Below we give some key definitions on social-ecological resilience, why it is important and how SECORES addresses this theme. We find a lot of inspiration in the Stockholm Resilience Centre. For useful links and internal or external documents, please click here.

Some definitions


“The ability to cope with change and continue to develop” ​

(source: Stockholm Resilience Centre)

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“A dynamic entity of plant, animal and micro-organism communities and their non-living environment interacting as a functional unit”

(Source: Convention on Biological Diversity)

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For a graphic overview of categories of ecosystem services and their link to human well-being, see IPBES publication ‘The regional assessment report on biodiversity and ecosystem services for Europe and Central Asia‘ (2018), page XXIII (25 in pdf)

(Source: IPBES – Intergovernmental Science-Policy Platform on Biodiversity and Ecosystem Services)

Ecosystem services

“The benefits that people derive from ecosystems”. We can distinguish 3 (or 4) groups of ecosystem services

  • Regulatory (sometimes divided in regulatory and support services​): this concerns habital maintanance; pollination; regulation of air quality, climate, ocean acidification, freshwater quantity and quality; formation of soils; regulation of hazards and organisms detrimental to humans
  • Supply (material) services: this concerns food and feed, energy, materials and assistance and medicinal ressources
  • Cultural (non-material) services: this concerns learning and inspiration, physical and psychological experiences, supporting identies and maintenance of options.

Ecosystem services link to human well-being. There is also a clear link to the ‘One Health’ approach.​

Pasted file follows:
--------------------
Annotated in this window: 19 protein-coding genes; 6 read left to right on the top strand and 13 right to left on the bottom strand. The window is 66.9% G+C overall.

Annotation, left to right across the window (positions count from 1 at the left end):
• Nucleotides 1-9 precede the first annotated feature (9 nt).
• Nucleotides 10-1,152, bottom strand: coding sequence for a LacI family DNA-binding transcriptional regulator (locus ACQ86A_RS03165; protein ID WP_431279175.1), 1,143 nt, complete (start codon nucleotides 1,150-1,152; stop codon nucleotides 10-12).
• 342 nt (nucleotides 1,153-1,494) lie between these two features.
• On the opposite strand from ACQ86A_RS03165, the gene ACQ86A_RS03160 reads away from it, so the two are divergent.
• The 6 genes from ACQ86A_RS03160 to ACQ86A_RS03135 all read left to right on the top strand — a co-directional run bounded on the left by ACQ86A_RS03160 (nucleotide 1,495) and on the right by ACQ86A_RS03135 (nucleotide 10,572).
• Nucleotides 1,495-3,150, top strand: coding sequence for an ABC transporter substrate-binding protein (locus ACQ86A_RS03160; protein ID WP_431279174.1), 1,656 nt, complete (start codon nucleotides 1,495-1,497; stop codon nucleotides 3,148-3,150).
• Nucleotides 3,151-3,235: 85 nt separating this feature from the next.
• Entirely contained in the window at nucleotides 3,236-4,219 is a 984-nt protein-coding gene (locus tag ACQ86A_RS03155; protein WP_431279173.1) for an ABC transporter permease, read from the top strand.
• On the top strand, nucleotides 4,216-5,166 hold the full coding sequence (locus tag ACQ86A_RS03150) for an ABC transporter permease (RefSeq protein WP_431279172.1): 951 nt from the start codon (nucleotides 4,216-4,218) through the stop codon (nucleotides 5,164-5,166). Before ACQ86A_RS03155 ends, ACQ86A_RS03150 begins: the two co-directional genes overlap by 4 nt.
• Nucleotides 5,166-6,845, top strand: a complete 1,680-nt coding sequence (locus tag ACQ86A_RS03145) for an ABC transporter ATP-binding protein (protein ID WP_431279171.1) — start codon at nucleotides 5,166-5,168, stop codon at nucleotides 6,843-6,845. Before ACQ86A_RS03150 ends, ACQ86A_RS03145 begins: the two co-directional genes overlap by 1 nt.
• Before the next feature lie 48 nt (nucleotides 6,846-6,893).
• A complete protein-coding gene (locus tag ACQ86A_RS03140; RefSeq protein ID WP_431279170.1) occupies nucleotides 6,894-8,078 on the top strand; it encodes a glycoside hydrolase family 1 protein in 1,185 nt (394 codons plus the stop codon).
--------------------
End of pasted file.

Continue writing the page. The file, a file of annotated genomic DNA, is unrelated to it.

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Social-ecological systems

Linked systems of people and nature. The term emphasizes that humans must be seen as a part of, not apart from, nature; that the delineation between social and ecological systems is artificial and arbitrary.

(Source: Stockholm Resilience Centre)

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Social-ecological resilience

“The capacity to adapt or transform in the face of change in social-ecological systems, particularly unexpected change, in ways that continue to support human well-being”

(Source: Folke et al (2016) in Ecology and Society, Vol 21 No 3)

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Why is this important?

Scientists proposed quantitative planetary boundaries within which humanity can continue to develop and thrive for generations to come. Crossing these boundaries increases the risk of generating large-scale abrupt or irreversible environmental changes. Since then the planetary boundaries framework has generated enormous interest within science, policy, and practice.

The nine boundaries are:

  • Already crossed
    • Climate change
    • Biosphere integrity (crossed for extinction rate, not measured for XXX
    • Freshwater use (crossed for green water, not yet for blue water)
    • Land-system change
    • Novel entities
    • Biogeochemical flows (N and P)
  • Not yet crossed
    • Ocean acidification
    • Stratospheric Ozone Depletion
  • Not yet quantified
    • Atmospheric aerosol loading

Further reading:

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Source: Stockholm Resilience Centre, Credit: J. Lokrantz/Azote based on Steffen et al. 2015.

What is the link with the SDGs?